The Central Bank robbery is also reminiscent of the plot of Woody Allen's 2000 film Cheaters where Woody plays the role of a leader of a gang digging a tunnel to rob a bank. In the film, the gang rents a storefront next to a bank where they operate a cookie store while they dug the tunnel. In the end, the cookie business becomes so lucrative that the gang abandons the idea of the bank robbery to become successful and wealthy cookie moguls.

Fortaleza, Wednesday, August 10, 2005 Police investigators discovered two vehicles used by the robbers parked in a downtown parking lot. One vehicle contained packages of used R$ 50 banknotes worth R$ 5,350.00. Oops! I thought you brought the money!

Belo Horizonte, Thursday, August 11, 2005 While the intrepid bank robbers were certainly ingenious in the design and execution of their heist, they may have failed to exercise some basic intelligence after the fact. In their rush to spend their ill gotten gains, it appears that some of them visited a car dealer in Fortaleza and bought two expensive imported cars as well as seven other vehicles, including two small pickup trucks, paying R$ 950,000 for all of them in cash! This, of course, aroused suspicions and police were notified.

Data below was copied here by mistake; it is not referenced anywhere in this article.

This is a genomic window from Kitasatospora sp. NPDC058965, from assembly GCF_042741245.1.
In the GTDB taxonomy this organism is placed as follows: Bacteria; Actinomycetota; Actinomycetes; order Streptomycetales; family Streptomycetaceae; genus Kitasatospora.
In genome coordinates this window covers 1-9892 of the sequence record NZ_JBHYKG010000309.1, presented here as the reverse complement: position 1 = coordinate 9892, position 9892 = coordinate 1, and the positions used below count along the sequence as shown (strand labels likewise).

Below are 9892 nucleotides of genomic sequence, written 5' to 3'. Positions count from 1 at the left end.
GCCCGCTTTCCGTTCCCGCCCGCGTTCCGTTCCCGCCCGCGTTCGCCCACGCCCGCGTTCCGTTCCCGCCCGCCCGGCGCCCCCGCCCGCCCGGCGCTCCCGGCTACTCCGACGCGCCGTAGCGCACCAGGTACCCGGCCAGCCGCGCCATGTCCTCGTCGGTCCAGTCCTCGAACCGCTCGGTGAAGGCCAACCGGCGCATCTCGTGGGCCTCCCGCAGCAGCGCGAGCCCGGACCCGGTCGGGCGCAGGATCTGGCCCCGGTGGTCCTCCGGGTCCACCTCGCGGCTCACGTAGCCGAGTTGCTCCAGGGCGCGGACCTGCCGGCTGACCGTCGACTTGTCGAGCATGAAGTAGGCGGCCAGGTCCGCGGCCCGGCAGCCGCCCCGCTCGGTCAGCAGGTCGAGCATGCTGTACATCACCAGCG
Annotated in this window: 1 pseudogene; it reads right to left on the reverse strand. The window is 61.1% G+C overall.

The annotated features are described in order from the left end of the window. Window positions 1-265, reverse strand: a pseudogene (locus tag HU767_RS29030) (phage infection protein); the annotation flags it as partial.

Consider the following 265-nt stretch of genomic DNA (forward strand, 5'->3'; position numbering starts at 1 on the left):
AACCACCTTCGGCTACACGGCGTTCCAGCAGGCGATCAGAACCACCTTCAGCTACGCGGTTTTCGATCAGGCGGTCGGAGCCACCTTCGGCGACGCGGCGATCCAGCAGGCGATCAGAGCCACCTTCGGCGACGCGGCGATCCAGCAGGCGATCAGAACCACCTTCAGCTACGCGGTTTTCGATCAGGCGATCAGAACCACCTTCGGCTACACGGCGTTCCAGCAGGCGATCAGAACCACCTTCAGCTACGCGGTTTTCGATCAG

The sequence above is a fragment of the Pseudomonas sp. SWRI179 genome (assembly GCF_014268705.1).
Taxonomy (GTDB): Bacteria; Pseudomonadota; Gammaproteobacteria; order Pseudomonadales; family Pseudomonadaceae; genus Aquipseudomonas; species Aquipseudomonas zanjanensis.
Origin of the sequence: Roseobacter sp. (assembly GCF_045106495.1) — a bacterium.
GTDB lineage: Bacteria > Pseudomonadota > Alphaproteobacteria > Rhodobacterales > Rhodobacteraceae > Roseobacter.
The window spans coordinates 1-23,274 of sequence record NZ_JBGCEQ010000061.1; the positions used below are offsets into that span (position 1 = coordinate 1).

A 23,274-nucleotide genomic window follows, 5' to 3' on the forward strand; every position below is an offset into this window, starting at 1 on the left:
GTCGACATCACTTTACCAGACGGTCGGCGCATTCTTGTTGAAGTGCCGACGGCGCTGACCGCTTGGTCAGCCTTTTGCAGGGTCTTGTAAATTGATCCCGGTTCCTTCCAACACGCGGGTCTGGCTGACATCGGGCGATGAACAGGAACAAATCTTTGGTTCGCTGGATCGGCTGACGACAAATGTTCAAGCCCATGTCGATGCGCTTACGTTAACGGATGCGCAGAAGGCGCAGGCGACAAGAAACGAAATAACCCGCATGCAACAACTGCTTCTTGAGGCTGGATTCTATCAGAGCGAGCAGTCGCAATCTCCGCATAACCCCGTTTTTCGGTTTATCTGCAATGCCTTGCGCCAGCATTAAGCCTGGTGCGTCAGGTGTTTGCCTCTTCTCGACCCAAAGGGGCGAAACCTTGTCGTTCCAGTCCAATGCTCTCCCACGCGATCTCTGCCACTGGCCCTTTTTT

After an alert was issued throughout Brazil, the Federal Highway Police in Minas Gerais (near Sete Lagoas) stopped a double-decker auto transport truck in the wee hours of the morning that contained the two pickups in question. In their search of the pickup trucks, police discovered that the tailgates and tires of both were literally stuffed with (guess what?) used R$ 50 banknotes, in fact, more than R$ 2 million worth of them! Needless to say, the auto transport driver together with the owners of the transport company were taken into police custody. Even with this recovery, millions remain unaccounted for. Authorities report that they now have five confirmed suspects.